On Sunday was Common Misconceptions About Publishing – 11:30AM with Michael Merriam (M), John Scalzi, Patrick Nielsen Hayden and Teresa Nielsen Hayden. This tied somewhat into Teresa’s panel from the night before, but also covered such things as “it’s really a good idea to include your return address on a submission.”
Finally on Sunday at 2:30 was Works of John Scalzi with John Scalzi, Patrick Nielsen Hayden and Teresa Nielsen Hayden.
Here’s a picture of Scalzi’s first Coke Zero after Lent.
John talked some more about how it came to write “Old Man’s War”–military SF seemed popular. He also gave an amusing account of writing an emotional story and having the Schwan’s man interrupt.
In between the panels, there was various wandering about, swimming and the watching of interesting people. Minicon 46 — a good time.

April 22 2011

Minicon 46

I’ll be heading off to Minicon 46 later on today. I’ve gone to most of these since 1989–I think that this will be my 20th.
This year I’m trying something new–I’m going to be on a panel for the first time:

Malazan Book of the Fallen Recap – 2:30 PM Saturday – Veranda 2
The tenth and final volume of Steven Erikson’s epic, Dark Fantasy was just released on March 1, 2011. The Malazan books are almost thirty years in the making, and more than a decade after the publication of the first in the series. These books take place in a world originally created with Ian Cameron Esslemont as the surroundings for D&D and GURPS roleplaying campaigns. What are some thoughts on this final installment, and on the series as a whole? What about the Ian Cameron Esslemont’s Novels of the Malazan Empire?
Panelists: Beth Kinderman(M), Steven Halter, Greg Johnson

I proposed the panel as it seemed like a panel idea I would want to attend.
John Scalzi is the Author Guest of Honor. His books are good and his blog Whatever is interesting. It should be a good convention. I’ll be posting a write up on it when I return.

March 27 2011

More fun with Lovecraft

Really, how can you not have fun with H.P. and the crawling chaos. The Cthulita thread at Ian Tregillis blog has been a blast. Here’s another mashup with regards to the Moody Blues.

Nights in old Arkham, never dreaming alone,
Letters I’ve chiseled, deep in the stone.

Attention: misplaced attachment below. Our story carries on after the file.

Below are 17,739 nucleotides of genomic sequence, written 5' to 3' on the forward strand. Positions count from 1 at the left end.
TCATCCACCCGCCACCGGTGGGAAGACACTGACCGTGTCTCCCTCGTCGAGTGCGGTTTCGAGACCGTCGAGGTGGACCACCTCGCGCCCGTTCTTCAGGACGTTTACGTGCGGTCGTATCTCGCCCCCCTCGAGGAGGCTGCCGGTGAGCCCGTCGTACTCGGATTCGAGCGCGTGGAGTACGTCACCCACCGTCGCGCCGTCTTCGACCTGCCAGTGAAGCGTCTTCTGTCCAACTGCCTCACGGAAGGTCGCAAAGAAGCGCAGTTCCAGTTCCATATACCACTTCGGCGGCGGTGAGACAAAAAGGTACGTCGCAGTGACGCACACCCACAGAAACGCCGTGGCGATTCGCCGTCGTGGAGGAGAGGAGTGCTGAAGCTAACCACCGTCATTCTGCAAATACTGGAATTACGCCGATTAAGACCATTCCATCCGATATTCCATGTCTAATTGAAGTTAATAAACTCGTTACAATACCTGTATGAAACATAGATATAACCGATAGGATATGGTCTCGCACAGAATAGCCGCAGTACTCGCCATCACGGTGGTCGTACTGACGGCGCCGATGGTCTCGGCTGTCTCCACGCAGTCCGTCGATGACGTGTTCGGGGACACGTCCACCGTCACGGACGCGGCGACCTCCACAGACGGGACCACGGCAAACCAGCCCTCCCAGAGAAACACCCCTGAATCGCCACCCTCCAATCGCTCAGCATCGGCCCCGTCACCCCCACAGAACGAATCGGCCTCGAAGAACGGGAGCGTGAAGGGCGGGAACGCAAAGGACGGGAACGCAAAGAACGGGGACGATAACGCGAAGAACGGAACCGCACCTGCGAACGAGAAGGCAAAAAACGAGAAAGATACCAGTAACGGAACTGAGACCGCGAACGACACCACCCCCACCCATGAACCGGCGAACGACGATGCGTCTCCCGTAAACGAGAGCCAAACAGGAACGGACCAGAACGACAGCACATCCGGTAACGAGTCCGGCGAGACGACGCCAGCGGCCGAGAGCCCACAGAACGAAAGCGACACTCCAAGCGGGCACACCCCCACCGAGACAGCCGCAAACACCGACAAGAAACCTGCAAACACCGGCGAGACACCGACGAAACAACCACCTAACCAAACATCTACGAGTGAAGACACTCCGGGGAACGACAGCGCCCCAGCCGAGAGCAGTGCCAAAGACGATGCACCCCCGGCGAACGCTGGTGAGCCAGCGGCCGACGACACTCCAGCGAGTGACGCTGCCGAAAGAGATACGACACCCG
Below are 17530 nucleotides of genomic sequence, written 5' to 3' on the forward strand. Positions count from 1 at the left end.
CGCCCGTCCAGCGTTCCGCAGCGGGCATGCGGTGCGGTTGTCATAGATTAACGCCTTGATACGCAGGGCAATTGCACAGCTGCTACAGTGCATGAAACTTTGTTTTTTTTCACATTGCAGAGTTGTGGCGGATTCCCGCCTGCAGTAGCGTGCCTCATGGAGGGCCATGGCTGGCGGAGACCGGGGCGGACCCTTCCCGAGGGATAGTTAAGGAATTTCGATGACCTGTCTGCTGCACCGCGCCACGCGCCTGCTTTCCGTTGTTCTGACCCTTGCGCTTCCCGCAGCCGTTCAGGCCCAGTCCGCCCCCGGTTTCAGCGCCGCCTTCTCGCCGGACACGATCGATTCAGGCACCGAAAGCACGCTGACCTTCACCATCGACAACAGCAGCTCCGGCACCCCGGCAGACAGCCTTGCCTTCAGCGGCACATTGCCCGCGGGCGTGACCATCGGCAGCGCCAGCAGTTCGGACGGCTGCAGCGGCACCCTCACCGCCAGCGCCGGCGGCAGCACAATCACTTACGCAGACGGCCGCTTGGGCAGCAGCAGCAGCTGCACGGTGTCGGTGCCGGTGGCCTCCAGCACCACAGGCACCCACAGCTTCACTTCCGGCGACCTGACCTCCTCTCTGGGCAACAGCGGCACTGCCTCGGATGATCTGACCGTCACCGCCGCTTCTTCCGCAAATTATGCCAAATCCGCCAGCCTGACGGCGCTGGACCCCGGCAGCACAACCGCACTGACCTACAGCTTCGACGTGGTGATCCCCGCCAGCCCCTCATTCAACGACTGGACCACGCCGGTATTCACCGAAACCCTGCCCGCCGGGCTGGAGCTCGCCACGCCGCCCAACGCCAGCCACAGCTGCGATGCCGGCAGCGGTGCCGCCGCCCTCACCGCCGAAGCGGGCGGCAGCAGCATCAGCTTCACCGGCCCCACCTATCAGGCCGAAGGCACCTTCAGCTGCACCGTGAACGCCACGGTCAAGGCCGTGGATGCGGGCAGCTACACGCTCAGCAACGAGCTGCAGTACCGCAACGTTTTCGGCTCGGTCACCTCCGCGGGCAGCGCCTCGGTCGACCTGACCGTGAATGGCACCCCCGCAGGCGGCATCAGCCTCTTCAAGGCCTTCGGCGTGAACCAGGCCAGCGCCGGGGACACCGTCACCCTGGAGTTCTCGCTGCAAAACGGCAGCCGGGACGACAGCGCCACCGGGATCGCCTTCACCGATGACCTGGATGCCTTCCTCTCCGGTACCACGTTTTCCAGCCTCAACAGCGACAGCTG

Things on the doorstep, are not what they seem.
Witch cursed and haunted, the face in the dream.

Because I’ll find you, yes I’ll find you, oh how I’ll find you.

Gazing at altars, some now just sand,
Whispers at midnight, Azathoth is at hand.
Some try to tell me, thoughts that must bend,
Just what you want to be, you will be in the end.

And I’ll find you, yes I’ll find you,
Oh how I’ll find you, oh how I’ll find you.

Nights in old Arkham, never dreaming alone,
Letters I’ve chiseled, deep in the stone.
Things on the doorstep, are not what they seem.
Witch cursed and haunted, the face in the dream.

Because I’ll find you, yes I’ll find you,
Oh how I’ll find you, oh how I’ll find you,
Because I’ll find you, yes I’ll find you,
Oh how I’ll find you, oh how I’ll find you,

Breathe deep, the gathering doom
Watch stars fade, turning to gloom
Elderly hermits, by the blasted heath
Tell tales of what lies beneath.

Impassioned Shoggoths, merging as one
There in the darkness, never knowing the sun
The Deep Ones have sung
Where they were young.

Cold intellects, rule the night
The colours of darkness, stamp out our sight
Too frozen to feel,
Nyarlathotep decides, which is quite real

And which is a dream.

March 24 2011

Today’s bit of fun–Lovecraft mashup’s

Over on the inestimable Ian Tregillis’ blog today, he did a fun mashup between Nabokov and Lovecraft entitled Cthulita. This sparked a bit of fun in the posts. Here’s my entry. I kind of like it so I’m reposting it here (with my compliments to the Kinks):

I met it in a cave down in old Dunwhich
Where you drink absinthe
It tastes quite eldritch, E-L-D-R-I-T-C-H, eldritch

It walked up to me and it asked me to dance
I asked it its name and in a dark chthonic voice
It said Cthulhu,C-T-H-U-L-H-U, Cthulhu, C-C-Cthulhu

Well, I’m not the world’s most psychical guy
But when it squeezed me tight it nearly broke my mind
Oh my Cthulhu, C-C-Cthulhu

Well, I’m not squamous but I can’t understand
Why it walked like a cephalopod but talked like a man
Oh my Cthulhu, C-C-Cthulhu

Well, we drank absinthe and danced all night
Under flickering torchlight
It picked me up and sat me on its bothria
And said, “Dear boy, won’t you visit my plane?”

Well, I’m not the world’s most passionate guy
But when I looked in its eyes well I almost fell for my Cthulhu
C-C-Cthulhu, C-C-Cthulhu
Cthulhu, C-C-Cthulhu, C-C-Cthulhu

I pushed it away, I walked to the gate
I fell to the floor, I got down on my knees
Then I looked at it and it at me

That is not dead which can eternal lie
I always want it to be that way for my Cthulhu, C-C-Cthulhu

Gods will be boys and boys will be gods
And with strange aeons even death may die
Except for Cthulhu, C-C-Cthulhu

Well, I left home just an aeon before
And I’d never ever met an old one before
But Cthulhu rose and took me by the hand
And said, “Dear boy, I’m gonna make you mad”

Well, I’m not the world’s most ethnologic man
But I know what I am and I’m glad I’m a man
And so is Cthulhu, C-C-Cthulhu, C-C-Cthulhu
Cthulhu, C-C-Cthulhu, C-C-Cthulhu

Cthulhu, C-C-Cthulhu, C-C-Cthulhu